If there’s a stereotype about church, it’s of an old creaky building with an organ playing softly while people scurry about with hushed voices. There was a good reason for the stereotype. The church can be a place of meditative prayer and the serene mood creates an atmosphere for this. But that’s not the whole story. This week, I was reading about the first introduction of music to the worship of God in ancient Israel. And it changed some of my preconceptions about God, music and the worship He desires. Let me explain.
Last week, I gave an update on the Wonder Worship Conference and some of the lessons we should take away from the contemporary worship movement. But the learning doesn’t just go one way. There were many lessons I learned that might be more associated with our heritage in traditional worship. What became clear to me was that we need to listen to one another and be shaped by God’s Word as we seek to grow in expressions of corporate worship. Let me share what I learned.
On Saturday, I attended the Wonder Worship Conference along with seven members of our worship ministry. For me, it was an opportunity to reflect on what God is doing in this area of the church. This week, I’d like to look at some of the lessons people should learn from the contemporary worship movement. Next week, I’ll address some of the lessons I feel people should learn from what I’ll call the traditional worship stream. My hope is that as people on both sides of this discussion are able to listen to each other in light of Scripture, our preferences will give way to greater unity in how we approach this topic. So, let’s start with what you should learn from the contemporary worship movement even if you don’t like guitars and drums.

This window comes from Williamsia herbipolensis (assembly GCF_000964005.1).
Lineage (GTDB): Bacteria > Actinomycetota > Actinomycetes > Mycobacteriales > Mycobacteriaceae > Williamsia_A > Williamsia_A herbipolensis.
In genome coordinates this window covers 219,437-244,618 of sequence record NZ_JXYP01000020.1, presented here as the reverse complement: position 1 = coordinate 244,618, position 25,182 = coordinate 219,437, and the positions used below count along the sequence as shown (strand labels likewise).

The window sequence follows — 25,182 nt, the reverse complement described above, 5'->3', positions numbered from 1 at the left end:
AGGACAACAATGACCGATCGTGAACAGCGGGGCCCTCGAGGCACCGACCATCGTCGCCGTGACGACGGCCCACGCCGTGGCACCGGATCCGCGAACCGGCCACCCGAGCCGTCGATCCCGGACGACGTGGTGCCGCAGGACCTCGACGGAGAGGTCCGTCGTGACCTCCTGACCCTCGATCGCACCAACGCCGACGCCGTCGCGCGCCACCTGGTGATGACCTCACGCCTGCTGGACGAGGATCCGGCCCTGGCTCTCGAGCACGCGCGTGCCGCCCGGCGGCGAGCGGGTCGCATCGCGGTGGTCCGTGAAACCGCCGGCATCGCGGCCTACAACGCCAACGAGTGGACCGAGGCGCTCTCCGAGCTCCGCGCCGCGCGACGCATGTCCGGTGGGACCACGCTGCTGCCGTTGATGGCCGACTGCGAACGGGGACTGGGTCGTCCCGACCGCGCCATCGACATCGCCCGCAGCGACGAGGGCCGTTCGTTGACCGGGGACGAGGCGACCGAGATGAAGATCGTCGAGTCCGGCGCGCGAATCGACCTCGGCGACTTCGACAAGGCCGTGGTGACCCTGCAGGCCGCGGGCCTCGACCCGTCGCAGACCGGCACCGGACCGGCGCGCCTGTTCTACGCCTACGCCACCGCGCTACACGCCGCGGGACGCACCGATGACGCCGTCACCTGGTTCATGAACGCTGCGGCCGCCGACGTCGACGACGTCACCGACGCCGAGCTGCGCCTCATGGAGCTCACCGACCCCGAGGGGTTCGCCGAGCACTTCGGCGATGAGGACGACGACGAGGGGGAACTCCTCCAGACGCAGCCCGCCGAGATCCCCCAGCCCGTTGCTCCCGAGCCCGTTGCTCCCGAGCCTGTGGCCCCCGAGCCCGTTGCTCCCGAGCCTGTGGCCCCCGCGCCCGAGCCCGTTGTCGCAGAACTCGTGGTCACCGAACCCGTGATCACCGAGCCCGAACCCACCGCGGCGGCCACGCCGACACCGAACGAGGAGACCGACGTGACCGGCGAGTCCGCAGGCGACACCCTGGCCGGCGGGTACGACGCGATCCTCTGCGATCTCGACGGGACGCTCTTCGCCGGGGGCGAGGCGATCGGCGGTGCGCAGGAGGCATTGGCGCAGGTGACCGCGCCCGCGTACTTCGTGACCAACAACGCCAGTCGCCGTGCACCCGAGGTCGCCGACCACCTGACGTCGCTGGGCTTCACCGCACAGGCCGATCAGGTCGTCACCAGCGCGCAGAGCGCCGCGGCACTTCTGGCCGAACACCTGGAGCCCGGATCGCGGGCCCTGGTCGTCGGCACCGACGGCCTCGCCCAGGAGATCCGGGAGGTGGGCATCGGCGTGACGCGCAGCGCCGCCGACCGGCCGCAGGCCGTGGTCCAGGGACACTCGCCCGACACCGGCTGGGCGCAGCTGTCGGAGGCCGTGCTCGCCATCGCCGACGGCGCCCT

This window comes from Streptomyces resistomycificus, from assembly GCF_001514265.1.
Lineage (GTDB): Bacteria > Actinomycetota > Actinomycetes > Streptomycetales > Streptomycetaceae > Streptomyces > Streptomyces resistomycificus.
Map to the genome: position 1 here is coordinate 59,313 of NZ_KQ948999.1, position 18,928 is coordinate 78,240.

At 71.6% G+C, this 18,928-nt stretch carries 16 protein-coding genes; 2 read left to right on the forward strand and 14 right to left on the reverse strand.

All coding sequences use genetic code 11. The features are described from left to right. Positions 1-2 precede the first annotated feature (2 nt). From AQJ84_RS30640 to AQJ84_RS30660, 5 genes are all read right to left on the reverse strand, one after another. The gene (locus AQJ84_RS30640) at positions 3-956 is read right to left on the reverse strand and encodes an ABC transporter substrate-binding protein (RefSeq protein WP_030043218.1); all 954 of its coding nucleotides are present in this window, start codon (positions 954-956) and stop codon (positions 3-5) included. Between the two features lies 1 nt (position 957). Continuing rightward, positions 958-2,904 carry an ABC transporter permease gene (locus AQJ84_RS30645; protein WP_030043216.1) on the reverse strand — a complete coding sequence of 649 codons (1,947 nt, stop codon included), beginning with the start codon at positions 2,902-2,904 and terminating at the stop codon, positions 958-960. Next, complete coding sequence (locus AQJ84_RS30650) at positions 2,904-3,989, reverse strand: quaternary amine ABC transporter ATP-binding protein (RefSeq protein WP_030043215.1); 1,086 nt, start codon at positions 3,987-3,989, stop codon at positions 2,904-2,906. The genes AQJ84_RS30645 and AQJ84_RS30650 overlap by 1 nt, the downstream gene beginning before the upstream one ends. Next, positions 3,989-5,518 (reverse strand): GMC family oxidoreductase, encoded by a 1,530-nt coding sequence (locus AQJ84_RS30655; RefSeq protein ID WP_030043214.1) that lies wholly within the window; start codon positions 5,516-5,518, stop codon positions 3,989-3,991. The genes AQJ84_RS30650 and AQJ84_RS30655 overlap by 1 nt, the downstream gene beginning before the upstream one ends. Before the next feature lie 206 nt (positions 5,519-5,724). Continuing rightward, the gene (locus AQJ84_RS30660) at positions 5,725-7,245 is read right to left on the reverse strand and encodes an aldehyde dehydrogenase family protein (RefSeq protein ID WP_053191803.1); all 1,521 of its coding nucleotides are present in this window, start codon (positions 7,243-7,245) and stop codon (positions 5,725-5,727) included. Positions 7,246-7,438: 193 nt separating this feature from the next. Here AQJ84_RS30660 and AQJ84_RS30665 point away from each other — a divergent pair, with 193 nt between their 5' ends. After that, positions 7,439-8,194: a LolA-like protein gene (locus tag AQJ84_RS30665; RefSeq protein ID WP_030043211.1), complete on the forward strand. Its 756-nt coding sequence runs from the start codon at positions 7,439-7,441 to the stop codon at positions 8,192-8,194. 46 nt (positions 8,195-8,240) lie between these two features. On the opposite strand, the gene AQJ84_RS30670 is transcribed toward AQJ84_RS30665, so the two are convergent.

People often comment on whether they enjoyed the worship on a Sunday morning. But have you ever stopped to consider whether God enjoyed it? How would you even know whether God enjoyed it? Here are three questions to ask of your worship this Sunday.
Last week, LifeWay Research released a report on people’s beliefs in society today. What was clear was that although many people identify as Christians, their beliefs are often at odds with what the Bible teaches. As Bob Smietana summarized, “Americans love God and the Bible, [but] are fuzzy on the details.” I suspect the same could be said for Canadians. I’d like to look at this report over a series of posts and try to help clarify what the Bible does teach in these critical areas. I’ll start with worship.
I love our church family and there’s no place I’d rather be on a Sunday morning. But I deliberately took time to visit other congregations during my vacation. Learning from other churches and getting to know the rest of the body of Christ is important to me as a pastor. Over the last several weeks I got a wide spectrum of worship experiences. None of the denominations was baptist. From Anglican to Christian Reformed to Brethren, the churches all had different traditions but were thoroughly evangelical, teaching Biblical messages focused on Scripture. From a church that met in a park, and another in a modern facility, to another that gathers in a building that dates to the 1800’s, it was clear that there is a great variety in church building aesthetics. I’m still trying to shake the image of the pastor preaching from his lawn chair.